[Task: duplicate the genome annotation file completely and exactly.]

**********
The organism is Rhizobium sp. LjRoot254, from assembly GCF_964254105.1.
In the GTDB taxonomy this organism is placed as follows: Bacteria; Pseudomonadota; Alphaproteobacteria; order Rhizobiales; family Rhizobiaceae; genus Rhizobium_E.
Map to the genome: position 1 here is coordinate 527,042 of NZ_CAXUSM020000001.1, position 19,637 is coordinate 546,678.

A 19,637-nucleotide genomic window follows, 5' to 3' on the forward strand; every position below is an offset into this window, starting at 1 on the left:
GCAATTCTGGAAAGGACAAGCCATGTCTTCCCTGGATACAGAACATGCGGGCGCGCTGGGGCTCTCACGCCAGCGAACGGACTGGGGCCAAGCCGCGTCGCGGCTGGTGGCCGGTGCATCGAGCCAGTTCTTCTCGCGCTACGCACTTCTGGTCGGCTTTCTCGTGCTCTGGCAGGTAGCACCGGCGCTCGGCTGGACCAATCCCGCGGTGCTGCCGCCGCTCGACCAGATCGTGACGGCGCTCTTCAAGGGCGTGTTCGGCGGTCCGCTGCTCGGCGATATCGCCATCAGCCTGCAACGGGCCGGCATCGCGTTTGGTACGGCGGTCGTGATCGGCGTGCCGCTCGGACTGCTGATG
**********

The organism is Rhizobium sp. LjRoot254, from assembly GCF_964254105.1.
In the GTDB taxonomy this organism is placed as follows: Bacteria; Pseudomonadota; Alphaproteobacteria; order Rhizobiales; family Rhizobiaceae; genus Rhizobium_E.
Map to the genome: position 1 here is coordinate 527,042 of NZ_CAXUSM020000001.1, position 19,637 is coordinate 546,678.

A 19,637-nucleotide genomic window follows, 5' to 3' on the forward strand; every position below is an offset into this window, starting at 1 on the left:
GCAATTCTGGAAAGGACAAGCCATGTCTTCCCTGGATACAGAACATGCGGGCGCGCTGGGGCTCTCACGCCAGCGAACGGACTGGGGCCAAGCCGCGTCGCGGCTGGTGGCCGGTGCATCGAGCCAGTTCTTCTCGCGCTACGCACTTCTGGTCGGCTTTCTCGTGCTCTGGCAGGTAGCACCGGCGCTCGGCTGGACCAATCCCGCGGTGCTGCCGCCGCTCGACCAGATCGTGACGGCGCTCTTCAAGGGCGTGTTCGGCGGTCCGCTGCTCGGCGATATCGCCATCAGCCTGCAACGGGCCGGCATCGCGTTTGGTACGGCGGTCGTGATCGGCGTGCCGCTCGGACTGCTGATG